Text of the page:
Network Rail (NR) is still failing to sort out long-distance train service punctuality, regulators have said.
NR achieved efficiencies of £775m over the three years ending in March and was on target to deliver required savings by 2014, the Office of Rail Regulation (ORR) said.
But it added the company was failing to achieved required levels of train punctuality and reliability.
ORR chief executive Richard Price said there were “serious problems still affecting punctuality” on key long-distance services.
The ORR said it was also concerned about “the sustainability of NR’s management of parts of the railway infrastructure, such as bridges, tunnels and major structures and the company itself has not reported efficiencies in this area”.
Mr Price said: “It is essential that the rail industry delivers significant improvements in value for money. Reducing the costs of Britain’s railways is vital to help ease the pressure on tax and fare payers and freight customers.
“We welcome the progress that NR is making in improving its efficiency and that the company is currently on track to meet the stretching target we set for reducing its costs.”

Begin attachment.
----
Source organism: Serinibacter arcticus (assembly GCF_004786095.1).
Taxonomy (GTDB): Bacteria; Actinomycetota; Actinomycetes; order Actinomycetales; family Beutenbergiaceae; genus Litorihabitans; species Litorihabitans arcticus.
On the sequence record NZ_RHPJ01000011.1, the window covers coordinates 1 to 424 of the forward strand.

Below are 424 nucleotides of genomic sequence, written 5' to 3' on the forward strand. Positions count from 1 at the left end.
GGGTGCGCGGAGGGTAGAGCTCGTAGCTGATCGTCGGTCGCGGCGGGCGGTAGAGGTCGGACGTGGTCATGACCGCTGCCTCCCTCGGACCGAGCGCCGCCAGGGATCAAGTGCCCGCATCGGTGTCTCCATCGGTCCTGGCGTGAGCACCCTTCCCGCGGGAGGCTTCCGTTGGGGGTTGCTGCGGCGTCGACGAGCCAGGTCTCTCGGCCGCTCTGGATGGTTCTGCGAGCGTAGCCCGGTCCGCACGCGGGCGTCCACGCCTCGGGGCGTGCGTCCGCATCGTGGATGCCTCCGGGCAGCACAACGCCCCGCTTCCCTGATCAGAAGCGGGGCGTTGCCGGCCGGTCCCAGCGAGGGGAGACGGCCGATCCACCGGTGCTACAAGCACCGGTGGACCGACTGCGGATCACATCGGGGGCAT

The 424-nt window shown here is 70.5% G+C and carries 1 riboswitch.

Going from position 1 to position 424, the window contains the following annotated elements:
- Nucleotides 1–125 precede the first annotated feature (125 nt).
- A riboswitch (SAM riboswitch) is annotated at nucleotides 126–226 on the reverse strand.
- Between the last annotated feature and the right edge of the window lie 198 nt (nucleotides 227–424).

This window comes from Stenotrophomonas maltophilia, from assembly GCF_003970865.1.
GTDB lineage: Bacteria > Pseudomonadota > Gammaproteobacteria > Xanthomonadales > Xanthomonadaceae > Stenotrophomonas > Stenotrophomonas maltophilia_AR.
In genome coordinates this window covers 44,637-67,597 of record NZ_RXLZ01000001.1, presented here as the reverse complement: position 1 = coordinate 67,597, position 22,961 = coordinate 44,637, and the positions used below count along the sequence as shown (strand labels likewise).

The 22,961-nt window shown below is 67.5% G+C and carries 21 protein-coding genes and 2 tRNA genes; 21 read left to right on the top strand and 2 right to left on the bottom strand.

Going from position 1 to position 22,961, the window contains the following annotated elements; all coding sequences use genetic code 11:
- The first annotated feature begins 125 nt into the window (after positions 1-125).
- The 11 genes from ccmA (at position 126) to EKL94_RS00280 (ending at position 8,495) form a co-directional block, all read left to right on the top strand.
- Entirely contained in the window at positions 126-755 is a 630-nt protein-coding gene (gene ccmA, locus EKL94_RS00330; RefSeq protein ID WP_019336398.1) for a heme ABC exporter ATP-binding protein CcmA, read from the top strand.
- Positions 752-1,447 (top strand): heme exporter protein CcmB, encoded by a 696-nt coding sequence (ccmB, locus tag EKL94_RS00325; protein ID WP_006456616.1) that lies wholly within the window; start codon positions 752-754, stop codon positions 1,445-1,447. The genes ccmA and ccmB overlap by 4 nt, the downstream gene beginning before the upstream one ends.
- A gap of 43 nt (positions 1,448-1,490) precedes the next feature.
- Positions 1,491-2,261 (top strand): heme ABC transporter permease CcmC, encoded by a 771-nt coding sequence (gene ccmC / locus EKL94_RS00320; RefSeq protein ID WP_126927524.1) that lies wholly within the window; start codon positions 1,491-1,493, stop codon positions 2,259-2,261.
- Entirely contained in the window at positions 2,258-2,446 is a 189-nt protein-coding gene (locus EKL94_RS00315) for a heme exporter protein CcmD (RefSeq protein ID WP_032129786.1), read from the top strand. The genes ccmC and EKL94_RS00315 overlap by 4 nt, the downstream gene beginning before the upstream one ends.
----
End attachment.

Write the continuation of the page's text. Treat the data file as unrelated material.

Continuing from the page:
He went on: “However, we remain concerned about the company’s performance in line with regulatory targets, with serious problems still affecting punctuality on key services.
“Our assessment has been adjusted to reflect these shortfalls. We expect NR to deliver improved performance and meet its targets by 2014, and will keep up the pressure on the company to do so.”
NR group strategy director Paul Plummer said: “We welcome today’s news from our regulator that we are meeting our targets for significantly reducing the cost of running Britain’s railway.
“Millions of pounds have been saved helping to reduce the railway’s cost for taxpayers and farepayers alike.”
He went on: “This progress is being delivered while also maintaining high levels of safety, performance and investment and we’re determined to keep this momentum. That task is getting ever harder as growth and resulting congestion become more challenging to manage.
“The railway’s popularity is a good thing that is to be welcomed but we, and our train operating company colleagues, cannot afford any complacency as there are yet more challenging targets ahead.”